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There have been hundreds of models of CPAP masks over the years.The traditional styles of masks are very cumbersome and bulky. Their level of comfort and aesthetics reflected the design and technology available at the time.
The CPAP mask design and technology is always evolving. After many years through research and development,we have seen a significant improvement in the masks design; they are smaller, lighter and less obtrusive as well as much more effective and comfortable to wear.
There are 3 types of CPAP Mask on the market; Nasal Pillows, Nasal and Full Face masks.
Not only does the three mask types give patients more variety, but each interface is specifically designed to cater for an individual depending on their most comfortable and natural way to breathe.
The nasal pillows are the lightest and most discrete type of mask available and are generally the patient’s first choice given its size.
Theoretically, the nasal pillows and nasal mask are suited to those who can freely breathe through their nose without congestion or sinus irritation. It is important that the mouth does not open while using a nasal mask or all the air will escape and defeat the purpose of stabilising the airways.
When we are asleep and the airways are supported, our breathing rate slows down because there is no need to inhale large amounts of oxygen (we aren’t running a marathon!). In most cases, nasal breathing allows enough airflow and we will tend to close our mouths naturally.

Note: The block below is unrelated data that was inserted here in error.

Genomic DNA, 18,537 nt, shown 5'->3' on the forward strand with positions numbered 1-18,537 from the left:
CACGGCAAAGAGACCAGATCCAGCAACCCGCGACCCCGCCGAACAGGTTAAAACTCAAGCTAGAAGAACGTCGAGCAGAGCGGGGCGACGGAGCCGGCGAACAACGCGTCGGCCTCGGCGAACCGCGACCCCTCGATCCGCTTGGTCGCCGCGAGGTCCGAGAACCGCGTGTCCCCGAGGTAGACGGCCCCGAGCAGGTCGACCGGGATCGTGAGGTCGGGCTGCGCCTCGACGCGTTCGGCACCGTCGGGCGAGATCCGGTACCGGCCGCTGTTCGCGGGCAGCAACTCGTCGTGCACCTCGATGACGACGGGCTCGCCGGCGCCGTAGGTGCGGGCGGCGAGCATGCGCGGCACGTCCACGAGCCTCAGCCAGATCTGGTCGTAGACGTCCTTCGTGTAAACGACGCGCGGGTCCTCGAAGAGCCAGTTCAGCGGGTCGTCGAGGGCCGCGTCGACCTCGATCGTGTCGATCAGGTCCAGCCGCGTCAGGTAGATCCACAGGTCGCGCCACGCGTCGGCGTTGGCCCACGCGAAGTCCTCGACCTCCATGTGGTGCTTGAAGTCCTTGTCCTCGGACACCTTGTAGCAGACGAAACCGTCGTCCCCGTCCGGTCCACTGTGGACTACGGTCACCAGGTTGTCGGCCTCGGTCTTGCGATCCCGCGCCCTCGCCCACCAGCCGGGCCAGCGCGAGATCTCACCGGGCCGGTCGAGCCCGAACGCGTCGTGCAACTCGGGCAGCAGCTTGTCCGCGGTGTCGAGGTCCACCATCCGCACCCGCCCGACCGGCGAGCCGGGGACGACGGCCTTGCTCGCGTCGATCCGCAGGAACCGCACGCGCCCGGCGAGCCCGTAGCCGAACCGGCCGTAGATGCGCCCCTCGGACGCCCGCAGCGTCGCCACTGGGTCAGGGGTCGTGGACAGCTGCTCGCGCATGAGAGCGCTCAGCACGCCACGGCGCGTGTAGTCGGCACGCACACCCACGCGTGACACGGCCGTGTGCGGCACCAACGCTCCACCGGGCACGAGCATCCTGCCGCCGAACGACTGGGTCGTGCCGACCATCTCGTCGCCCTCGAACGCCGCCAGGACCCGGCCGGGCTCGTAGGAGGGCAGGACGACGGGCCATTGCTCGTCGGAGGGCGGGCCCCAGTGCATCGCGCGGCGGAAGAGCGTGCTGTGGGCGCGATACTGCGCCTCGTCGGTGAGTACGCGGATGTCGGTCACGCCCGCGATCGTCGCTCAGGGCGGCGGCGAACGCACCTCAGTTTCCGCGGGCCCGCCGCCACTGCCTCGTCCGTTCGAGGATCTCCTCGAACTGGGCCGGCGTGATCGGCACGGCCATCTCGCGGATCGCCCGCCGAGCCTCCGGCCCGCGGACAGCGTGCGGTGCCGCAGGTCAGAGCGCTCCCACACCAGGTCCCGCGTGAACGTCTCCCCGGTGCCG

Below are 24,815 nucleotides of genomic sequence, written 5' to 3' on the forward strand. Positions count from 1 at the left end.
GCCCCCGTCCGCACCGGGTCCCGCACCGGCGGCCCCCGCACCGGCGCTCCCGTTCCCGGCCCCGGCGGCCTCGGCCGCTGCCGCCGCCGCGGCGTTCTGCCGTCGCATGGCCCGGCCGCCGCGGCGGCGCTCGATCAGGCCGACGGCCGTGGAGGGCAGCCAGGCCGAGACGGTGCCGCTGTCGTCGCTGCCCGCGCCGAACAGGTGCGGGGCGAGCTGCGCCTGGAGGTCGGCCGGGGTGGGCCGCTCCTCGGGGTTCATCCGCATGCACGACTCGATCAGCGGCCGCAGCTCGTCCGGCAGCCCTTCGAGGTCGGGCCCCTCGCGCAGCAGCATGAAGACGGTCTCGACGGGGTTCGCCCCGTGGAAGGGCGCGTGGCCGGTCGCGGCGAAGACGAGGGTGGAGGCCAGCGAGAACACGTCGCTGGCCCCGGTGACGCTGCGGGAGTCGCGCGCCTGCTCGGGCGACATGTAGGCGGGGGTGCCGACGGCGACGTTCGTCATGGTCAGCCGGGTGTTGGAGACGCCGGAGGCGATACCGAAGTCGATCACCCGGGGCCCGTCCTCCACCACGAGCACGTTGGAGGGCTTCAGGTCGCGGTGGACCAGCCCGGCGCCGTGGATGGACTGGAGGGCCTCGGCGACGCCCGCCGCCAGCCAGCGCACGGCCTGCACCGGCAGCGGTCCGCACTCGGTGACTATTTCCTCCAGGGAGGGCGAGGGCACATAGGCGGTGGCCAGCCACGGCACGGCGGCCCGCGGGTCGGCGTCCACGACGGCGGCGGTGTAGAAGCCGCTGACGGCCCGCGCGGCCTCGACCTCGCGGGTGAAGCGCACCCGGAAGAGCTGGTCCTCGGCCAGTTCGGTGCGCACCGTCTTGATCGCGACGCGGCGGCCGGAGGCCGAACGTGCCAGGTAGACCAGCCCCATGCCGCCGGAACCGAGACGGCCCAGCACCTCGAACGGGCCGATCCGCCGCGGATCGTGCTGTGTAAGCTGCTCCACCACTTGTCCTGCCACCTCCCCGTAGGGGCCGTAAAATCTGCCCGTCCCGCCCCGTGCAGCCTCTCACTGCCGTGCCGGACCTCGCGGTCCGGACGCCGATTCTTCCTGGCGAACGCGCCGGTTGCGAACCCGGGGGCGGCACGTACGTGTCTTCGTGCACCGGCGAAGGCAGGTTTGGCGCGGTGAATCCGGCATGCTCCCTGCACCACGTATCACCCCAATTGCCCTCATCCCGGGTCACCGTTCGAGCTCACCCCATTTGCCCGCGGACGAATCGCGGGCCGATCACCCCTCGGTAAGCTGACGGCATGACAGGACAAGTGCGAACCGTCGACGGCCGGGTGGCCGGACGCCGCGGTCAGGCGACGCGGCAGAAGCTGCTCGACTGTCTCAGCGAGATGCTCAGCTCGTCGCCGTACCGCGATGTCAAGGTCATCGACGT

However, if there is anything that prevents us to freely breathe through our nose then it will prove difficult to inhale enough air through the nose and therefore, we will resort to opening our mouths to breathe. Common reasons for mouth breathing include; nasal congestion and/or sinusitis, deviated septum’s or if the nose has been broken in the past.
Depending on the severity, some individuals may be able to use temporary (sometimes long-term) measures to train themselves to breathe through their nose. The most common aids include a chin strap and lip tape.
The chin strap is separate to the mask. It generally goes on first and is designed to offer support to the mandible jaw preventing it from falling back (and therefore opening the mouth) during the night as we sleep. The chin strap may be enough to take the weight of the jaw but it will not prevent you from opening your lips or talking while wearing it. If you find that air is still escaping through the lips while you sleep then you may need to also add the use of some lip tape.
Lip tape is a medical grade tape that is gentle on the skin but firm enough purse the lips together and preventing air from escaping. Most people at first thought compare it to the use of duct tape however that is not the case!
How do you know if your lips are opening? You may find yourself blowing bubbles (usually detected by a bed partner), you wake with a dry mouth or even through drooling!
Two common brands of tape are Micropore and Leukopor, both are generally available from your local chemist. Running a small piece of tape vertically across the upper and lower lip may be enough however there is no harm if a different method of application is preferred.
Rest assured if your body needed to breathe through its mouth for any reason during the night, you will certainly be able to fight through the tape if you don’t end up removing the mask first. There is no risk of suffocation or inability to breathe if that is a concern.